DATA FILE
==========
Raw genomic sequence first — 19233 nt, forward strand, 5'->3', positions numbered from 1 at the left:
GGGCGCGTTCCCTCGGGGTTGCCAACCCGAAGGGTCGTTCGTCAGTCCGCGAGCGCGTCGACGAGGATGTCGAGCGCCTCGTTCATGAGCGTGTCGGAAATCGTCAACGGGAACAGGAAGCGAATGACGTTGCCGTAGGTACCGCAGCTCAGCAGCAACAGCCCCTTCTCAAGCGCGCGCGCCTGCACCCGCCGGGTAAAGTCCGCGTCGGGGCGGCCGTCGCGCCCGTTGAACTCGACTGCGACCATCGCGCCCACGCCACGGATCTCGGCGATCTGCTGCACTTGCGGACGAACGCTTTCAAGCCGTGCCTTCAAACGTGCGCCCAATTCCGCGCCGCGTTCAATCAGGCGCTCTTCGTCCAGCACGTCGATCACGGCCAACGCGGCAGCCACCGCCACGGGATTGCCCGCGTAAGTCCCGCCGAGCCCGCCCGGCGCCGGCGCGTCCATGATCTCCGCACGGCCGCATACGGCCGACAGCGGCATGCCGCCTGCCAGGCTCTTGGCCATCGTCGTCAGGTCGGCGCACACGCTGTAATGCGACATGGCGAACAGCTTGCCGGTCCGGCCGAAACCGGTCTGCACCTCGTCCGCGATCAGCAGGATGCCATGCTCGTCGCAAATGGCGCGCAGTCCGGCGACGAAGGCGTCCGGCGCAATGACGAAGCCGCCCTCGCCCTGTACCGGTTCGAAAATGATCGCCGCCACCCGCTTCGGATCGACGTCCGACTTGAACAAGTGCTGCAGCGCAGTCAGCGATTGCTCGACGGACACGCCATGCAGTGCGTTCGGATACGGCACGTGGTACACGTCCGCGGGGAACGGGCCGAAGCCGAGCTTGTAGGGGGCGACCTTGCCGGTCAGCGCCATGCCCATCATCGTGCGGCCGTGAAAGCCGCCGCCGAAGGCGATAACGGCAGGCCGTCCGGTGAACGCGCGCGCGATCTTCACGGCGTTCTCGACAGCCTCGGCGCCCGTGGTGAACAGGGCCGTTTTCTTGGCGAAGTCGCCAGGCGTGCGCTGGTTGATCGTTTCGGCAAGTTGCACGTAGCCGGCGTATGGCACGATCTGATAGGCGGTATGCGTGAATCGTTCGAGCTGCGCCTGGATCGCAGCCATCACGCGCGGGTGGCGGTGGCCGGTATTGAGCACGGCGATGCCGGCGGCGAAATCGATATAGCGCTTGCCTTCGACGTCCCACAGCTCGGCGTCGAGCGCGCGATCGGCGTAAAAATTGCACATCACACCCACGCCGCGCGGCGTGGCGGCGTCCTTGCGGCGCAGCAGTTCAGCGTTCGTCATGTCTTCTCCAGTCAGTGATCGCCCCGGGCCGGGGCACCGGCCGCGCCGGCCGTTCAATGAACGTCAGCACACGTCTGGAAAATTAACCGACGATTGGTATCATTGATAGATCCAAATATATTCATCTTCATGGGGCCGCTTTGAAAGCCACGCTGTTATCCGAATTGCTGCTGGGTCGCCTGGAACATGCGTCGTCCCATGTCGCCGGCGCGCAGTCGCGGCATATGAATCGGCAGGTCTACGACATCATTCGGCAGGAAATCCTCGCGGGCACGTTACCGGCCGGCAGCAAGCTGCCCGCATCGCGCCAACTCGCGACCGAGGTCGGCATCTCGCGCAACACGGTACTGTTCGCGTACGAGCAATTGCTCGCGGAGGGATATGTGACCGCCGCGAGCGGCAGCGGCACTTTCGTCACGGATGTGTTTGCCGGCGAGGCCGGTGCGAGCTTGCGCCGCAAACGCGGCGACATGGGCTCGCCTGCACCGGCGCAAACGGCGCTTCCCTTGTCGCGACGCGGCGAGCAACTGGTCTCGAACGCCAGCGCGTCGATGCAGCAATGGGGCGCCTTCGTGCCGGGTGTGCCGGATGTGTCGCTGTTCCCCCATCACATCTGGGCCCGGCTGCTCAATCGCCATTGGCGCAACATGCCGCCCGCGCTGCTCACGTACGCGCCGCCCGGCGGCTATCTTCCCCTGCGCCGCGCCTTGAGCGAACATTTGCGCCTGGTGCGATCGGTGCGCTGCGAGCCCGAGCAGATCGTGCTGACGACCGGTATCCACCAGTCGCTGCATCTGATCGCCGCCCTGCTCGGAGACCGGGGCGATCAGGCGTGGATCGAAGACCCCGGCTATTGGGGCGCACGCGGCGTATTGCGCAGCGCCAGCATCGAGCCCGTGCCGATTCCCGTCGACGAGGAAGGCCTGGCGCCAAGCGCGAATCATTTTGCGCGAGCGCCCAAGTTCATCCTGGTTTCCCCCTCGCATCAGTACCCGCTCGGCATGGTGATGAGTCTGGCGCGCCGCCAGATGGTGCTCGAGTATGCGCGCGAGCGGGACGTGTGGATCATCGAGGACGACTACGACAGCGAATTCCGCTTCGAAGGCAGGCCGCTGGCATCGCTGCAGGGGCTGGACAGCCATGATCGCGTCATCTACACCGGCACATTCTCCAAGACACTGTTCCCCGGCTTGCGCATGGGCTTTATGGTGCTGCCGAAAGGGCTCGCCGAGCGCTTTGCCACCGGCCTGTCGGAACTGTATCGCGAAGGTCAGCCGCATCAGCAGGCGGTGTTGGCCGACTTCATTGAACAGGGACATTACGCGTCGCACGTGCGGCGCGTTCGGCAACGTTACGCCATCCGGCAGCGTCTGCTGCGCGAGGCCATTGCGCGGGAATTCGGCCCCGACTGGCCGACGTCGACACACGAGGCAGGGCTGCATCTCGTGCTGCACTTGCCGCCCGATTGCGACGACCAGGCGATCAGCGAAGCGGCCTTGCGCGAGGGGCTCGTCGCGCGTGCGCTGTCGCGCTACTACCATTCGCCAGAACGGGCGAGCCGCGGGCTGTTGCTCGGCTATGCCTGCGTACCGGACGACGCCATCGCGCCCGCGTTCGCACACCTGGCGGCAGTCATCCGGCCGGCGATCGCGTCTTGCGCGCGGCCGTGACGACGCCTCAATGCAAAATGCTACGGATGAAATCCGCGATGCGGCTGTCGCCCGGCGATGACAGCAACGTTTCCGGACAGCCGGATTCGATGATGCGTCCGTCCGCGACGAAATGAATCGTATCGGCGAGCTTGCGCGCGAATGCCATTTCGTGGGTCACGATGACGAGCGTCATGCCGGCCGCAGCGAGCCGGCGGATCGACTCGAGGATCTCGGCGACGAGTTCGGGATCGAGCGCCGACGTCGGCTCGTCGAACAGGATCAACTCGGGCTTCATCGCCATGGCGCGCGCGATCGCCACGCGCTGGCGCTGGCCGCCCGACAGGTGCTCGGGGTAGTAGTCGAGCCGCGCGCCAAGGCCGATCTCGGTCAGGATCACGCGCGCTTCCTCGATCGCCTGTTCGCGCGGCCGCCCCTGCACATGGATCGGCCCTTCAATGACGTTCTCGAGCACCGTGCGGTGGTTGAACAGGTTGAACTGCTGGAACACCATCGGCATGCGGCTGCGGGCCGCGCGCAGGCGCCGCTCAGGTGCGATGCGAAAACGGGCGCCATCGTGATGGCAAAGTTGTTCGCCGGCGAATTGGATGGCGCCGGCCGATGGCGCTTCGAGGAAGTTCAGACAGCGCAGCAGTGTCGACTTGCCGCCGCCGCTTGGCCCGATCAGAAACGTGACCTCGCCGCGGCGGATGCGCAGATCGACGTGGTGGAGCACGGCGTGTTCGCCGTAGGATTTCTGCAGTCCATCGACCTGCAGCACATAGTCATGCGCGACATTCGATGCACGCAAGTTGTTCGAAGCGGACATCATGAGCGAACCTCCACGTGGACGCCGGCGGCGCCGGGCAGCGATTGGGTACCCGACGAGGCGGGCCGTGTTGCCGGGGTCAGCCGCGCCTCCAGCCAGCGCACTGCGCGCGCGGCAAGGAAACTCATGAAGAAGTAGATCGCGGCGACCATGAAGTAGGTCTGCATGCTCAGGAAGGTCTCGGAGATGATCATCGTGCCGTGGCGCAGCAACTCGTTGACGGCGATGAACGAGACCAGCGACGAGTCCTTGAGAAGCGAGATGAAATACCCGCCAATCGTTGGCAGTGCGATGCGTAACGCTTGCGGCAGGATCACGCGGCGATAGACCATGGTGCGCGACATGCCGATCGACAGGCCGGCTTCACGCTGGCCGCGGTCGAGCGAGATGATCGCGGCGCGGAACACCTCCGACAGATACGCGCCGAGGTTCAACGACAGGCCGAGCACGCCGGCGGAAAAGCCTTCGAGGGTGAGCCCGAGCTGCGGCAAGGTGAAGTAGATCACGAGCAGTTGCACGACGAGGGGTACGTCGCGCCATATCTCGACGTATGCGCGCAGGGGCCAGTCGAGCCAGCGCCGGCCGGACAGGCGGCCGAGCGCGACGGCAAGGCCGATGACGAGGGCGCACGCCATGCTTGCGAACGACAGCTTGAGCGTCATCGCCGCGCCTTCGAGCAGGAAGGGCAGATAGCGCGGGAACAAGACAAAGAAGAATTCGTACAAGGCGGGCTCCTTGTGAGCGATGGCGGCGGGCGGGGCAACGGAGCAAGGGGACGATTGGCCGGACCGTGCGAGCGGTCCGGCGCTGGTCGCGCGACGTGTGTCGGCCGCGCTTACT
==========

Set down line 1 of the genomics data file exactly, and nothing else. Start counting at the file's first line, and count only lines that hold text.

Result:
Raw genomic sequence first — 19233 nt, forward strand, 5'->3', positions numbered from 1 at the left: